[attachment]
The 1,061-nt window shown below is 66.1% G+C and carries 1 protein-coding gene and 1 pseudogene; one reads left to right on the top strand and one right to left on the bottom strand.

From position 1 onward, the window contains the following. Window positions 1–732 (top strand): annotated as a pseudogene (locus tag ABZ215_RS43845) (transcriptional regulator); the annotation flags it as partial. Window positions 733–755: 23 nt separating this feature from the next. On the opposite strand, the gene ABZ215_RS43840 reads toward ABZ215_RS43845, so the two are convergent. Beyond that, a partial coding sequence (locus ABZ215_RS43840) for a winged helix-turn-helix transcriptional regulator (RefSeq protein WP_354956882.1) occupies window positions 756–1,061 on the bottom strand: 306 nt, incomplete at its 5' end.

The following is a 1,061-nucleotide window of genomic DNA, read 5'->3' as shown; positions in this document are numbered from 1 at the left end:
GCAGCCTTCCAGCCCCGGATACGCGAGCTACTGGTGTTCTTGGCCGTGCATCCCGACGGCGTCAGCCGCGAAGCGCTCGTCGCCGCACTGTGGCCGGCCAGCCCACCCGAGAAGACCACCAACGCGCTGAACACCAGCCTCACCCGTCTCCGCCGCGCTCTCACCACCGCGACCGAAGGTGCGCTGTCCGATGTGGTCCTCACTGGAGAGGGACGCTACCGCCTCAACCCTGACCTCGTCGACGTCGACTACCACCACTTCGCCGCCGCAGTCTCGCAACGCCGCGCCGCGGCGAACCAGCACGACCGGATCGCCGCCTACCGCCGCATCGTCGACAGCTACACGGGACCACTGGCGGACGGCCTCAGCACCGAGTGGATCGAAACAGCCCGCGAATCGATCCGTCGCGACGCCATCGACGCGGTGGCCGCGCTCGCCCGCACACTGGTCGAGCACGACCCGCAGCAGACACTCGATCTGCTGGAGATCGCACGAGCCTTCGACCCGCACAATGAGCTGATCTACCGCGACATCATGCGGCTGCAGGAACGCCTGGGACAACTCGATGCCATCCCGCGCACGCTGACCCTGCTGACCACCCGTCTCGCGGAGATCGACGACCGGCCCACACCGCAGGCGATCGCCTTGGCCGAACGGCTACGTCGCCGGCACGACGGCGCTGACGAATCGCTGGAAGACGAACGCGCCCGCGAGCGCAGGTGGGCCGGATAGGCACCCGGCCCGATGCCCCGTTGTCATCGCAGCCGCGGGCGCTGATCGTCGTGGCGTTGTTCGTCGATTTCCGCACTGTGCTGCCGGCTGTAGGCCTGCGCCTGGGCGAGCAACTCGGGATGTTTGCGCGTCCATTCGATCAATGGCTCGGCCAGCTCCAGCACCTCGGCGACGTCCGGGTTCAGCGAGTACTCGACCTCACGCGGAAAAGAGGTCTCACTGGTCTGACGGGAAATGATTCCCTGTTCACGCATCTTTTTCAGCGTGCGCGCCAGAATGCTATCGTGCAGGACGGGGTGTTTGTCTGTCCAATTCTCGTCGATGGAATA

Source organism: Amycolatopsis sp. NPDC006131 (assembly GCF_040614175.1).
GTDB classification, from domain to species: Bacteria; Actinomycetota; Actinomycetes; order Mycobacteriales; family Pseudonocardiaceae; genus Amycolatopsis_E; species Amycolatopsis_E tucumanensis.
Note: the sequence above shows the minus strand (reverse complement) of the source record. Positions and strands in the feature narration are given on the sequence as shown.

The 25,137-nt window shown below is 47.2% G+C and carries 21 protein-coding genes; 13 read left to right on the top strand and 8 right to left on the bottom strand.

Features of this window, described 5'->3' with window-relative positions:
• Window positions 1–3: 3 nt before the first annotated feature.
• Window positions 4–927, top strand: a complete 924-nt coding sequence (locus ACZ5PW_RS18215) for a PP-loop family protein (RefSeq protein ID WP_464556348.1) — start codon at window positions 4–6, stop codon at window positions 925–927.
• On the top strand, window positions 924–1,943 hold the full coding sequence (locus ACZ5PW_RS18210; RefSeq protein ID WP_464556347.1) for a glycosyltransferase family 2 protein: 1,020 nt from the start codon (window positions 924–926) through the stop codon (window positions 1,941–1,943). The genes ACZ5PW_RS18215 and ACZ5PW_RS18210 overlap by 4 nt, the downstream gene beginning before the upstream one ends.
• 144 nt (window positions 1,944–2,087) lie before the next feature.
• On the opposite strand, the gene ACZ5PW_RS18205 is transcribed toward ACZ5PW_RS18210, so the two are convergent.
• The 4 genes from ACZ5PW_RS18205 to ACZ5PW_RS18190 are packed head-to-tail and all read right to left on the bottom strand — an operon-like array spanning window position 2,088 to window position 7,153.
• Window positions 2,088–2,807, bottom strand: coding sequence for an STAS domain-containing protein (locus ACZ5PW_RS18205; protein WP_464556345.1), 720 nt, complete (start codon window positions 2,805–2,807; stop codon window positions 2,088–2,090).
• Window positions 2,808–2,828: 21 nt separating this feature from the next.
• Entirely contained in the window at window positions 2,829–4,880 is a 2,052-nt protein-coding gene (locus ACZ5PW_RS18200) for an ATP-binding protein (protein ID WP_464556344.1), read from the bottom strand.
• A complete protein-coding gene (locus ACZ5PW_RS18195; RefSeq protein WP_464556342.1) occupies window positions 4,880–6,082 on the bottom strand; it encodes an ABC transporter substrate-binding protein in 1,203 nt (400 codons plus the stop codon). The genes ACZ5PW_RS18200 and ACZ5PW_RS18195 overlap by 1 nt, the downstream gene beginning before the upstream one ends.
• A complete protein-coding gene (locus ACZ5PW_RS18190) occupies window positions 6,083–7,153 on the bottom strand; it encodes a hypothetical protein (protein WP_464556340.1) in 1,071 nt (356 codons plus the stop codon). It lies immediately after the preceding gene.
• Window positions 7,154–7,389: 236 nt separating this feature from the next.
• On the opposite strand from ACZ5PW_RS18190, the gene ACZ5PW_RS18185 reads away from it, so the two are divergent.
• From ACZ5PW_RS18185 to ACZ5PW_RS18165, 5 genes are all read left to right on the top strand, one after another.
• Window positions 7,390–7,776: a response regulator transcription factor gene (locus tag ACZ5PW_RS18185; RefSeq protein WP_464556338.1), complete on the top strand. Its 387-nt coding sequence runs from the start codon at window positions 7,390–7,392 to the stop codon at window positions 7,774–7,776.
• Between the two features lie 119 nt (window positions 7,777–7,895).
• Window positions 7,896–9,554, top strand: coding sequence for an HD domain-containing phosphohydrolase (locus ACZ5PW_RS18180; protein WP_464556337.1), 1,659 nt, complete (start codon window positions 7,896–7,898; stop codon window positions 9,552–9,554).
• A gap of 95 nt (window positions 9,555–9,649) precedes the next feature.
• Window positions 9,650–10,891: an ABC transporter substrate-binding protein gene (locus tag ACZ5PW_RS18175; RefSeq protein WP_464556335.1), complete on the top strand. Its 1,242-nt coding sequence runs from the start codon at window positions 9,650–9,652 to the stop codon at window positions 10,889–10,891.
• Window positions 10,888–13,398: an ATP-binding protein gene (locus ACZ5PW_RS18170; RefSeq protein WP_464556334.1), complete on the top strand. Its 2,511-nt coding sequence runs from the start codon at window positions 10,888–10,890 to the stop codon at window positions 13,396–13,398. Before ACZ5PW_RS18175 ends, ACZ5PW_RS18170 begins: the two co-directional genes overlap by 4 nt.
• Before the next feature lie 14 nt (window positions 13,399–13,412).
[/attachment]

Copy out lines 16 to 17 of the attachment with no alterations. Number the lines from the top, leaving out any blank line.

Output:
• Window positions 2,088–2,807, bottom strand: coding sequence for an STAS domain-containing protein (locus ACZ5PW_RS18205; protein WP_464556345.1), 720 nt, complete (start codon window positions 2,805–2,807; stop codon window positions 2,088–2,090).
• Window positions 2,808–2,828: 21 nt separating this feature from the next.